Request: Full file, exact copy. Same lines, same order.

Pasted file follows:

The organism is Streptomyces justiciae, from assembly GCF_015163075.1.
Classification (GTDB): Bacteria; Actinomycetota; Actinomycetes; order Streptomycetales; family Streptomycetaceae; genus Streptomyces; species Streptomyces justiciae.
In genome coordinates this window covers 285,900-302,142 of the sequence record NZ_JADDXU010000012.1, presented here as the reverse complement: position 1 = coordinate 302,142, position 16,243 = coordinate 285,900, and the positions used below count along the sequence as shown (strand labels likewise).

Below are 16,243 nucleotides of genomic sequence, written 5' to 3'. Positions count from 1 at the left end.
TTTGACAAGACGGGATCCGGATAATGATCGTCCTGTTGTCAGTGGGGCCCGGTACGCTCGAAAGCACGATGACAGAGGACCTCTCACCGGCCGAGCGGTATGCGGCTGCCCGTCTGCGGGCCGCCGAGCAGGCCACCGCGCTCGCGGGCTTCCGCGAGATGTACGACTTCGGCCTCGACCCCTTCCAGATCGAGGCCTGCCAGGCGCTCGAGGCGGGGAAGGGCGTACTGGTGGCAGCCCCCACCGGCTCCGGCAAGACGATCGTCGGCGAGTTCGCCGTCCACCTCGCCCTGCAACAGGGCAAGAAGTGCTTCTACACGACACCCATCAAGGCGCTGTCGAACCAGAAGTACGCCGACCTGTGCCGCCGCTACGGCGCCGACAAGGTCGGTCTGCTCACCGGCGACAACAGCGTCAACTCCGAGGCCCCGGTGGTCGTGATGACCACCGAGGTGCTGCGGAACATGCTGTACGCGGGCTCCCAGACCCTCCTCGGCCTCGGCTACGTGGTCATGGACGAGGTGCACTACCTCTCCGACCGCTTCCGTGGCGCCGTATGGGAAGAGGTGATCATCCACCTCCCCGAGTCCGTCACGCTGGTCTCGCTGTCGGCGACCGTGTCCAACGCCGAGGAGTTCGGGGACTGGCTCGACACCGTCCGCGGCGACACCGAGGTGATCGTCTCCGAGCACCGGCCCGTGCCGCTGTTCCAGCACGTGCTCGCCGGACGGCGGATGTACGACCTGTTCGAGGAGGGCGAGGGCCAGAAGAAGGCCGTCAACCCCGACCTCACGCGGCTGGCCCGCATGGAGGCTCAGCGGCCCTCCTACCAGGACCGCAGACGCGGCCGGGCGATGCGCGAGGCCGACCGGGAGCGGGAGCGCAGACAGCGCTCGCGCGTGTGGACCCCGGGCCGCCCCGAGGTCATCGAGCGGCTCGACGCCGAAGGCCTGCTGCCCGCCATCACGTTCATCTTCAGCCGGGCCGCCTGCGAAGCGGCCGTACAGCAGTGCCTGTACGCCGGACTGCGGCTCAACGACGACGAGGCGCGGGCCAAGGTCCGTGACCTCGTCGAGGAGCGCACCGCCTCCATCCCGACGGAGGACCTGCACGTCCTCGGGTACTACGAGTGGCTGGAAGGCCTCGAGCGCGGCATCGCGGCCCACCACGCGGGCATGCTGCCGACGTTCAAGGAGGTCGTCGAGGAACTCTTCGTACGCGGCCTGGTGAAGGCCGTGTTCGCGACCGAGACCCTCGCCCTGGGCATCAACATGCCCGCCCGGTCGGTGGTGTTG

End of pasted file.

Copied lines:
The organism is Streptomyces justiciae, from assembly GCF_015163075.1.
Classification (GTDB): Bacteria; Actinomycetota; Actinomycetes; order Streptomycetales; family Streptomycetaceae; genus Streptomyces; species Streptomyces justiciae.
In genome coordinates this window covers 285,900-302,142 of the sequence record NZ_JADDXU010000012.1, presented here as the reverse complement: position 1 = coordinate 302,142, position 16,243 = coordinate 285,900, and the positions used below count along the sequence as shown (strand labels likewise).

Below are 16,243 nucleotides of genomic sequence, written 5' to 3'. Positions count from 1 at the left end.
TTTGACAAGACGGGATCCGGATAATGATCGTCCTGTTGTCAGTGGGGCCCGGTACGCTCGAAAGCACGATGACAGAGGACCTCTCACCGGCCGAGCGGTATGCGGCTGCCCGTCTGCGGGCCGCCGAGCAGGCCACCGCGCTCGCGGGCTTCCGCGAGATGTACGACTTCGGCCTCGACCCCTTCCAGATCGAGGCCTGCCAGGCGCTCGAGGCGGGGAAGGGCGTACTGGTGGCAGCCCCCACCGGCTCCGGCAAGACGATCGTCGGCGAGTTCGCCGTCCACCTCGCCCTGCAACAGGGCAAGAAGTGCTTCTACACGACACCCATCAAGGCGCTGTCGAACCAGAAGTACGCCGACCTGTGCCGCCGCTACGGCGCCGACAAGGTCGGTCTGCTCACCGGCGACAACAGCGTCAACTCCGAGGCCCCGGTGGTCGTGATGACCACCGAGGTGCTGCGGAACATGCTGTACGCGGGCTCCCAGACCCTCCTCGGCCTCGGCTACGTGGTCATGGACGAGGTGCACTACCTCTCCGACCGCTTCCGTGGCGCCGTATGGGAAGAGGTGATCATCCACCTCCCCGAGTCCGTCACGCTGGTCTCGCTGTCGGCGACCGTGTCCAACGCCGAGGAGTTCGGGGACTGGCTCGACACCGTCCGCGGCGACACCGAGGTGATCGTCTCCGAGCACCGGCCCGTGCCGCTGTTCCAGCACGTGCTCGCCGGACGGCGGATGTACGACCTGTTCGAGGAGGGCGAGGGCCAGAAGAAGGCCGTCAACCCCGACCTCACGCGGCTGGCCCGCATGGAGGCTCAGCGGCCCTCCTACCAGGACCGCAGACGCGGCCGGGCGATGCGCGAGGCCGACCGGGAGCGGGAGCGCAGACAGCGCTCGCGCGTGTGGACCCCGGGCCGCCCCGAGGTCATCGAGCGGCTCGACGCCGAAGGCCTGCTGCCCGCCATCACGTTCATCTTCAGCCGGGCCGCCTGCGAAGCGGCCGTACAGCAGTGCCTGTACGCCGGACTGCGGCTCAACGACGACGAGGCGCGGGCCAAGGTCCGTGACCTCGTCGAGGAGCGCACCGCCTCCATCCCGACGGAGGACCTGCACGTCCTCGGGTACTACGAGTGGCTGGAAGGCCTCGAGCGCGGCATCGCGGCCCACCACGCGGGCATGCTGCCGACGTTCAAGGAGGTCGTCGAGGAACTCTTCGTACGCGGCCTGGTGAAGGCCGTGTTCGCGACCGAGACCCTCGCCCTGGGCATCAACATGCCCGCCCGGTCGGTGGTGTTG